Ferrule holder 700 serves several functions. Ferule holder 700 retains cam plank 800 and Vee-plank 900 therein so that when terminated, cam plank 800 and Vee-plank 900 are urged together to clamp and retain optical fiber stub 1000 and a length of optical fiber therebetween. Ferrule holder 700 also provides keyed positioning relative to an adapter and serves to align the ferrule 1100 within the ferrule holder 700. Additionally, ferrule holder 700 serves as a bearing surface for rotation of cam 200.
The optical fiber stub 1000 guides light and serves as an interface with a mating fiber optic element when suitably abutted. Ferrule 1100 is provided to align the optical fiber stub 1000 as known in the art.
Various sub-components of the exemplary optical connector 10 will be described with reference to FIGS. 4-17. FIG. 4 shows details of ferrule holder 700. Ferrule holder 700 includes a ferrule alignment pocket 705 on a first end that aligns and fixes ferrule 1100. An adhesive pocket 710 receives adhesive for bonding of the ferrule 1100 to the ferrule holder 700. An alignment key 720 extends radially outward from ferrule holder 700 near the one end and provides a radial alignment element relative to a mating adapter. A forward bearing surface 730 is provided near the first end that provides a first bearing surface for cam 200. A rear bearing surface 760 is provided rearward of forward bearing surface 730 that provides an additional bearing surface for cam 200. The bearing surfaces minimize radial misalignment of the cam.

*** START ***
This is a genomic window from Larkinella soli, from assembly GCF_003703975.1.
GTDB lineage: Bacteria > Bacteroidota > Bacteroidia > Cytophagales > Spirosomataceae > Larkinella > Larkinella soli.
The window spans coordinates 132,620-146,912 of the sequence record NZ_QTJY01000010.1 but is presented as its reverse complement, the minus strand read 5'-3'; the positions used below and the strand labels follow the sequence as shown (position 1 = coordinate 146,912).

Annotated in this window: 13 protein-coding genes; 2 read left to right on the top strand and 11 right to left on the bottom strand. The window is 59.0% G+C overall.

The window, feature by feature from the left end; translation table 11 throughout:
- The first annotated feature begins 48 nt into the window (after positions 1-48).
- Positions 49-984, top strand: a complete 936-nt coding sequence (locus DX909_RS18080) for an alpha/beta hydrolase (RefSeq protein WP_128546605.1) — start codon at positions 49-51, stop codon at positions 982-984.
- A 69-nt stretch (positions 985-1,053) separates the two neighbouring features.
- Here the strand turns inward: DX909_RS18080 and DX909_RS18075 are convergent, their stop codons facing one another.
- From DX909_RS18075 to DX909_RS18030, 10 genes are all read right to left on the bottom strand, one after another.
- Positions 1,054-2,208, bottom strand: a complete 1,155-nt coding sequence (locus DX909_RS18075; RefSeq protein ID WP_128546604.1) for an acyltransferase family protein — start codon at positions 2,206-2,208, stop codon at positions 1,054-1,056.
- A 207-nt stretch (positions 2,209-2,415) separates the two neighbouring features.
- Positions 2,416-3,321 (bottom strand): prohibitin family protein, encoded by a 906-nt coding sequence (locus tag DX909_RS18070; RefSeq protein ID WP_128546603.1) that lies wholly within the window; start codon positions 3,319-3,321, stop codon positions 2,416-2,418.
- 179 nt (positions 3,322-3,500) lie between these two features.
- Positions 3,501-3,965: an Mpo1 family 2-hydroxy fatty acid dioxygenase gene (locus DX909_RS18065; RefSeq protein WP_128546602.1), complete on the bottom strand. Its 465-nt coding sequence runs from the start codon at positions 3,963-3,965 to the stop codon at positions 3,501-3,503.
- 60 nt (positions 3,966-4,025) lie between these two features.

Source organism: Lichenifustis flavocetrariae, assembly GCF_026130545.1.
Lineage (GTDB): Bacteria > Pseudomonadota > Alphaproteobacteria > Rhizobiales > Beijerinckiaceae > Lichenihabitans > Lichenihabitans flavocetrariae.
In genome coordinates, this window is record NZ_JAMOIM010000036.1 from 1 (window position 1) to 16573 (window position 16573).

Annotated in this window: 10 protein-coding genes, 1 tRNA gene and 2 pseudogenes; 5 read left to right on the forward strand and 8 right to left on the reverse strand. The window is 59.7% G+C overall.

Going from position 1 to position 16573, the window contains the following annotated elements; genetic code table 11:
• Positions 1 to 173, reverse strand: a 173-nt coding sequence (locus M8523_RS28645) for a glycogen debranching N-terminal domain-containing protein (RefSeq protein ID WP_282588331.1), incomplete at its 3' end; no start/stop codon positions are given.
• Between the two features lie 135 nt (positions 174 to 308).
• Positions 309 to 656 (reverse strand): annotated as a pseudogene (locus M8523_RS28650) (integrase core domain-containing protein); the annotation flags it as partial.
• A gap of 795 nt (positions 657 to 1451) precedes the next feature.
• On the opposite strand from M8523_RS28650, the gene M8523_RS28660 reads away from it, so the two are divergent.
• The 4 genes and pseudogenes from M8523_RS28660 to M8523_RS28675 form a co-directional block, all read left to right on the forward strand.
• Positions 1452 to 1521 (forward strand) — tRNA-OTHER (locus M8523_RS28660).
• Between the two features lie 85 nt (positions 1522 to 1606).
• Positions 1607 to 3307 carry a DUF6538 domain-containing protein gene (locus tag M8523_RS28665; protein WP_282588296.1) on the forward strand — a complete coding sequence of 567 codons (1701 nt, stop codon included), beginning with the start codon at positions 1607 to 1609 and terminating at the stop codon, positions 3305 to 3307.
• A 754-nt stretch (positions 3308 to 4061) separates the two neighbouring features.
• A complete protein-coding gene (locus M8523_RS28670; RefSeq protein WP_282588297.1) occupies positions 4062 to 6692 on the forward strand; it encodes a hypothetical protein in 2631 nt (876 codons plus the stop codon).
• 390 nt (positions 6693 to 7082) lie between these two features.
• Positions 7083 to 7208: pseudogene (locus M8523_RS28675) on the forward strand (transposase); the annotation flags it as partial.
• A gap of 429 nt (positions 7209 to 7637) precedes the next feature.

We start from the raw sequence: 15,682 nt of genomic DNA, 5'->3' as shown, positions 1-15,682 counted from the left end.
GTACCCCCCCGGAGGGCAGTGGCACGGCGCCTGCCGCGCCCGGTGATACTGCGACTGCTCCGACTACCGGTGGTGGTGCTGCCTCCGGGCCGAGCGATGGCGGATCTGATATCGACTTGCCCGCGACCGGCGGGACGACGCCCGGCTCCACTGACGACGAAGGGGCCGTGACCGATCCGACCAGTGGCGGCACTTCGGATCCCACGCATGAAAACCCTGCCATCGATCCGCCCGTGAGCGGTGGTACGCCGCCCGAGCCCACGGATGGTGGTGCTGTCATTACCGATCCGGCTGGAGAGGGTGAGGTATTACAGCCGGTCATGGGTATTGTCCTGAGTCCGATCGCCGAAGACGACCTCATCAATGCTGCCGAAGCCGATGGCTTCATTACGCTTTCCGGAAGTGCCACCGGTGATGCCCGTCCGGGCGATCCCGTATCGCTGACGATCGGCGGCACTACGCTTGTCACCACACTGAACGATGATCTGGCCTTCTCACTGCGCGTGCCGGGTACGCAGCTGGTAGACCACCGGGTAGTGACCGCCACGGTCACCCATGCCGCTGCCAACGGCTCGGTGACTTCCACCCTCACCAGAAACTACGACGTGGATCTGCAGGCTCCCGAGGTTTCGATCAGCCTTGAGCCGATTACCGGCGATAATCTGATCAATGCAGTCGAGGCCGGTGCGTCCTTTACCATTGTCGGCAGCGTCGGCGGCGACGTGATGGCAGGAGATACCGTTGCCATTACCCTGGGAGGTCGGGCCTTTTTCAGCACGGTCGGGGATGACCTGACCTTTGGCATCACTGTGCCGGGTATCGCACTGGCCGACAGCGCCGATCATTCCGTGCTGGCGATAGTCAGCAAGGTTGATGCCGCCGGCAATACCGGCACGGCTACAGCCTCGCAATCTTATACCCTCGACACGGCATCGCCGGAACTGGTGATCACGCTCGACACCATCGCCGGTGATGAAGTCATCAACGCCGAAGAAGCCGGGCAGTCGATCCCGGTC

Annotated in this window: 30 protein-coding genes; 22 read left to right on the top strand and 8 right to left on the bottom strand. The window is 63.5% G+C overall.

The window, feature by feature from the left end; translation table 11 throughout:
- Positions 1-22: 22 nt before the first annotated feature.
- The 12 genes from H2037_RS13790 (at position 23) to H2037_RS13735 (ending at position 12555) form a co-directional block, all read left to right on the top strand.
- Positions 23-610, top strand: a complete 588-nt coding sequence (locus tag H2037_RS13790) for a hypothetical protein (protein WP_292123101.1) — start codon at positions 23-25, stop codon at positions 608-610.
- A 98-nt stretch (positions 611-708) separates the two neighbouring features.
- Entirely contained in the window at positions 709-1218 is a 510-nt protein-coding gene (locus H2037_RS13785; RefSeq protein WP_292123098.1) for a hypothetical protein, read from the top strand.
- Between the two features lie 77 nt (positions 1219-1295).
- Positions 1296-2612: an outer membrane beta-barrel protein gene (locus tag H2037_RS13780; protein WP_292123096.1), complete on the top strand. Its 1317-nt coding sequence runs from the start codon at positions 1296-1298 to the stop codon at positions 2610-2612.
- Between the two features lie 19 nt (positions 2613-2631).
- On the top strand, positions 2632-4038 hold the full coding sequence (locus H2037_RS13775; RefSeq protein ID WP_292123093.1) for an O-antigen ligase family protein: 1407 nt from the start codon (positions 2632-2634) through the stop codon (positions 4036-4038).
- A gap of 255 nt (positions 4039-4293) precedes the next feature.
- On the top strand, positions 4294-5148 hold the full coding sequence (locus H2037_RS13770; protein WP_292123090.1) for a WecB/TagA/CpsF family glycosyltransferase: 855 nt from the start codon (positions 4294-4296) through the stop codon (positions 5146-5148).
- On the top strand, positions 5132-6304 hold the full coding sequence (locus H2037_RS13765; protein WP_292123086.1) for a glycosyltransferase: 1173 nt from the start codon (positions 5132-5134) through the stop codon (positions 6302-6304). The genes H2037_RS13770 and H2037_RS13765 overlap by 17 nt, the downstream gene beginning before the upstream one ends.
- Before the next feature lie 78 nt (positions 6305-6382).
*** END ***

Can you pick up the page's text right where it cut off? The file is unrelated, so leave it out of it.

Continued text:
A rib slot 740 is provided intermediate ends of ferrule holder 700 for positioning and retaining a cam plank rib provided on cam plank 800 while cam plank 800 and Vee-plank 900 are movably retained within a plank pocket 750. A buffer clamp 770 includes a lever arm that is biased to extend slightly above the outer circumference of ferrule holder 700 to retain a fiber buffer. An alignment flat 780 is provided on a portion of the ferrule holder circumference near an opposite second end of the ferrule holder. Alignment flat 780 prevents axial rotation of ferrule holder 700 relative to backbone 300. Alignment flat 780 mates parallel with a backbone alignment flat 340 (FIG. 11). An annular snap groove 790 is provided near the second end that axially retains and positions the ferrule holder 700 to backbone 300 by retention of backbone annular snap 330 (FIG. 11).